When an unexpected snowstorm buries Syracuse, New York, the kids celebrate a day off from school while their elders mourn the inconvenience. The children keep reminding us, “anything can happen on a snow day,” which means the world is their oyster and the extra down time can be used to change a person’s life forever. Four story lines run parallel to one another, each involving a member of the Brandston clan. Teenage Hal decides to express his affection for the girl of his dreams, the unattainable Claire whose on-again-off-again relationship with “dumb jock” Chuck is off-again—at least until lunch. He gets help from his friend Lane, a girl who is obviously a better match for him if his obsession with Claire ever subsides long enough for him to notice it. Meanwhile, Hal’s younger sister Natalie is on a quest to rid the town of Snowplowman long enough to earn everyone a second snow day. Dad (Chase) struggles to maintain his dignity as a serious meteorologist forced to wear goofy costumes during his TV weather reports in a desperate attempt to boost sagging ratings caused by a pretty-boy rival. And Mom (Smart) juggles a business career and family duties—an act which becomes more complicated when the storm forces her to simultaneously telecommute and harness the undisciplined energy of her youngest child. In each case, happy endings are guaranteed.
Positive Elements: Mom’s workaholism clearly has a negative effect on the family, but by the end of the day she has rediscovered the real joy of motherhood, ignoring her big meeting to frolic in the snow with her young son. Despite a few sibling barbs, Hal and Natalie share a caring, unselfish relationship. Dad speaks lovingly to his children and shares a bond of mutual respect. Lane tells Hal, “Love isn’t about fate and magic bracelets and destiny. It’s about finding someone you can stand to be around for ten minutes at a time.” Lane suppresses her own romantic attraction to Hal and actually helps him try to woo Claire, wanting him to find happiness even if she can’t be the one to share it with him. After expending tremendous energy to earn a kiss from Claire, Hal realizes the value and depth of his friendship with Lane and walks away from his fantasy girl to tell her so (lesson: infatuation doesn’t satisfy like being with someone you know and enjoy). Dad wrings a public confession out of his professional nemesis, Chad Symmonz, which proves honesty and hard work are respected more than cheating.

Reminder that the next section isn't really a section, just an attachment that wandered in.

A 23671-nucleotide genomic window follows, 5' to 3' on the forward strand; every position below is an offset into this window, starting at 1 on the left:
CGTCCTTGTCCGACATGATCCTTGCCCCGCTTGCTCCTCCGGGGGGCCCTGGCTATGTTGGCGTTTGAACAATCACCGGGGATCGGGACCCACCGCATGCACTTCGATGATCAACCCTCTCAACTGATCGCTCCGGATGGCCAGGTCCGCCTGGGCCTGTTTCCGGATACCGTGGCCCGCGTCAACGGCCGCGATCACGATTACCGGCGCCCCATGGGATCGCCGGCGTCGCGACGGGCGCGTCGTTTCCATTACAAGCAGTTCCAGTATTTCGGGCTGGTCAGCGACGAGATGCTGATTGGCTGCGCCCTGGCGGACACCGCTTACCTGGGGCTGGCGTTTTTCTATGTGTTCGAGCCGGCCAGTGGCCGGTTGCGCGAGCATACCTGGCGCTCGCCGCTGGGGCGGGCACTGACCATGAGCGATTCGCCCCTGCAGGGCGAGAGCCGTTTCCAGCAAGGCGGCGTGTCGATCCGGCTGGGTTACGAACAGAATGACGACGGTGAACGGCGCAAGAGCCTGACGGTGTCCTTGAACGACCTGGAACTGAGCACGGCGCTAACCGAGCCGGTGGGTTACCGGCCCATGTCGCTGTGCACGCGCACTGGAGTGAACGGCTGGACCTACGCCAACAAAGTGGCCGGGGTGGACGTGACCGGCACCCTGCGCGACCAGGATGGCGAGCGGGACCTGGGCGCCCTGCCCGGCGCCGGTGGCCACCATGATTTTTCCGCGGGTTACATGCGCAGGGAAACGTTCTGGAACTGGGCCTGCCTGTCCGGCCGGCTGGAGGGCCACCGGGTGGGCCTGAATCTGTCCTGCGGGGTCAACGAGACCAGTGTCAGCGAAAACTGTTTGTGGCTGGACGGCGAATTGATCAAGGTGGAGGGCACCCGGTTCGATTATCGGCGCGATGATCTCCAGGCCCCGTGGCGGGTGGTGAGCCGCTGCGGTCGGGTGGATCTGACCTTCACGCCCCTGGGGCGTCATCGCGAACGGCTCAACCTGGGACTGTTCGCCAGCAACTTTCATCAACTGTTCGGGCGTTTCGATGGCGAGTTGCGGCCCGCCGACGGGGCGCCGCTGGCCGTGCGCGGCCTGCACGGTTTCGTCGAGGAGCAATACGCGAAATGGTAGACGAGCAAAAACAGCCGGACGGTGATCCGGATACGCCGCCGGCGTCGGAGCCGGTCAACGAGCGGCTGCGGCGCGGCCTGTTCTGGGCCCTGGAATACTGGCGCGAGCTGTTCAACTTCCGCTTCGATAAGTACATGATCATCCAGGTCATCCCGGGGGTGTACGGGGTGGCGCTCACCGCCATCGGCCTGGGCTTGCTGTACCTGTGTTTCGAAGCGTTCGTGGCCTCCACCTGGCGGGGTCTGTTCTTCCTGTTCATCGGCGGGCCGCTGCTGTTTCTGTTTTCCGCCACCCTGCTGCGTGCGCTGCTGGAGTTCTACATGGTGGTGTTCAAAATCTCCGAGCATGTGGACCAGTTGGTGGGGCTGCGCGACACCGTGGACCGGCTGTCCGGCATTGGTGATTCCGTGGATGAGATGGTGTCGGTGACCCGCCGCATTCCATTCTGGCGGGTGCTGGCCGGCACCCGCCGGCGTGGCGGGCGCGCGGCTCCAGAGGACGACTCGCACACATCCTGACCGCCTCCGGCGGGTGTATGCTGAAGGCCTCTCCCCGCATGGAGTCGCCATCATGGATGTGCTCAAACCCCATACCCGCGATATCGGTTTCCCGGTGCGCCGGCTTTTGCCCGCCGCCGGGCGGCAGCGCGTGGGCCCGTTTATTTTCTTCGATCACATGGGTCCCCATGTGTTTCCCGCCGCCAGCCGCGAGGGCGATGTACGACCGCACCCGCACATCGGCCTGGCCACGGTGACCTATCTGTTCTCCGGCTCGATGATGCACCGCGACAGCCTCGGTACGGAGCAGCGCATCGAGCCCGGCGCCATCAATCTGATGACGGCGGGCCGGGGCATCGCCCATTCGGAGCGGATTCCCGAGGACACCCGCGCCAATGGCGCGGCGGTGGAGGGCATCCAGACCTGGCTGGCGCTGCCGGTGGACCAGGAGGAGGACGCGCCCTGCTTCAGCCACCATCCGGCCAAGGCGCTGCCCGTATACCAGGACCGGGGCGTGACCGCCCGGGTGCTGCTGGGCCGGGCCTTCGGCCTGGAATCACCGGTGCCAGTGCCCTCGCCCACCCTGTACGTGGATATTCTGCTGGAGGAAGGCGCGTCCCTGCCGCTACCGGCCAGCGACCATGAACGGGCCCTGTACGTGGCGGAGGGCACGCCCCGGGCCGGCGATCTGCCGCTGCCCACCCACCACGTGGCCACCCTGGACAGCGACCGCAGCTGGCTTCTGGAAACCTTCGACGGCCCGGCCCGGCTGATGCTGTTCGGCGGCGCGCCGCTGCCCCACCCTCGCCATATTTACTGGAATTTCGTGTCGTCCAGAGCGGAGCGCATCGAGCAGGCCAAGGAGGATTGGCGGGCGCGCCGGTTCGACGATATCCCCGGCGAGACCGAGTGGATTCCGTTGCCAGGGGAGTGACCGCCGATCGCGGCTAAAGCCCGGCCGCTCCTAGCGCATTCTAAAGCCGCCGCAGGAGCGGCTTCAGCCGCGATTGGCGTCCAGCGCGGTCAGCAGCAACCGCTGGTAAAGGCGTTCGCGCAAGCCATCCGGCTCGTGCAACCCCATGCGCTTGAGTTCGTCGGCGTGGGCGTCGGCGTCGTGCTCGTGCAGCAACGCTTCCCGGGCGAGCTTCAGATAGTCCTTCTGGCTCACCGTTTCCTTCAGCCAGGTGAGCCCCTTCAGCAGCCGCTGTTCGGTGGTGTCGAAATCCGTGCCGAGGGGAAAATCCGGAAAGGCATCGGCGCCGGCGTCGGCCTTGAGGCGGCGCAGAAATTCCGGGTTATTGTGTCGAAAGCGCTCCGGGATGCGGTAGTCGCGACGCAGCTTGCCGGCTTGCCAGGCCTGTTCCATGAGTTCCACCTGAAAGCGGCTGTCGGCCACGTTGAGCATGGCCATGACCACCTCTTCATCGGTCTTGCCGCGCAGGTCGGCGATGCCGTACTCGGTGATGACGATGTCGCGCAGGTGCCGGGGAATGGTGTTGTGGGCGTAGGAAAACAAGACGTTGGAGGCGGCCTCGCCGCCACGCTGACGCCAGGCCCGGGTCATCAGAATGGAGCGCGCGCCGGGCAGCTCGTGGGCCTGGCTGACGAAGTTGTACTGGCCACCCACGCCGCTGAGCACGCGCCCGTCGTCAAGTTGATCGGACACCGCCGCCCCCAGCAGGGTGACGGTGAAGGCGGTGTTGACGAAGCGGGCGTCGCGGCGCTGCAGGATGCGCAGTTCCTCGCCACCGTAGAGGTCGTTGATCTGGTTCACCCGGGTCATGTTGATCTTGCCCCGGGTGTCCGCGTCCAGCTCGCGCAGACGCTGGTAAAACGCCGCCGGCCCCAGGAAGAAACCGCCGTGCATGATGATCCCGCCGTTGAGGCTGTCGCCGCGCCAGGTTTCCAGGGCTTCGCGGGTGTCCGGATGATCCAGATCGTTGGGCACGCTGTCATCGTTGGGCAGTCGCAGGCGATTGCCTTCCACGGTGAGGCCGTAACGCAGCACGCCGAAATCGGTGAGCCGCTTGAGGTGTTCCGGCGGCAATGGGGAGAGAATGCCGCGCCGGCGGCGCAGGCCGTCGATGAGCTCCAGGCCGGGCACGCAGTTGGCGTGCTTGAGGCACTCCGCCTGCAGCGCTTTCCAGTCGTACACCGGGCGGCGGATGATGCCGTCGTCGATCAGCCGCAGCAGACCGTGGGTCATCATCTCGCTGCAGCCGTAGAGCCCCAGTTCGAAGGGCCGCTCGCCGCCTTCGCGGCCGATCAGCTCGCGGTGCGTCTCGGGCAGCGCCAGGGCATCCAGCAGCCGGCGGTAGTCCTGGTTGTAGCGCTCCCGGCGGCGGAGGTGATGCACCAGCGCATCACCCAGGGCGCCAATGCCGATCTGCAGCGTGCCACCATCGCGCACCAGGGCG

Spiritual Content: None.
Sexual Content: None, though a voluptuous girl wears tight tops.
Violent Content: Lots of slapstick humor in which no one is seriously hurt. Snowball fights abound (the school principal is mercilessly assaulted throughout the film). A snowmobile chase ends with boys being battered by tree branches and thrown from their vehicles. Chuck bullies Hal and threatens to pound him before being snowplowed into a great big mound of white stuff. Nasty Snowplowman shoves a child and later straps him to the front of his plow. Young children may also be frightened by a scene involving the retelling of a dark town legend (it’s rumored that Snowplowman got the chains for his tires from the braces of kids he ran over).
Crude or Profane Language: No profanity, but there are several crude expressions (“kiss my butt,” “crappy,” “el sucko,” “dirtbag,” “I gotta whiz”).
Drug and Alcohol Content: None.
Other Negative Elements: A chubby boy experiences frequent flatulence which is played for laughs. Mom has a thing for good luck charms (fortunately, they always wind up not working). Authority figures, including a nerdy school principal, the unhygienic Snowplowman and a square deejay at the local ice rink, are portrayed as dopey adults unworthy of respect. Little Natalie and her friends tie up Snowplowman and hijack his rig, driving around town to “undo” his work and guarantee another day off (she can barely see over the wheel and has never driven before, but while awash in rooting interest, viewers aren’t supposed to worry that she’ll kill someone in the process).
Summary: A surprisingly watchable story of juvenile empowerment courtesy of the folks at Nickelodeon. Parents may object to a few crude moments, choice words or, in the case of young children, intense scenes, but Snow Day minds its target audience by avoiding the harsher content allowed by a PG rating. Even the disrespect shown to certain authority figures is balanced by decent, loving (if somewhat slow to discipline) adults in the home. Viewers of all ages should be able to identify with at least one of the movie’s good-hearted plot strands, though teens will probably resist such “tame” fare while the humor may be a bit mean-spirited for little ones. Granted, Snow Day isn’t deep, meaningful entertainment likely to make a permanent impression. Chances are, memories of it will melt away like a 90-minute flurry. Use discretion, but for some families willing to dissect the content with their preteens, this film is a reasonably harmless way to kill a snow day.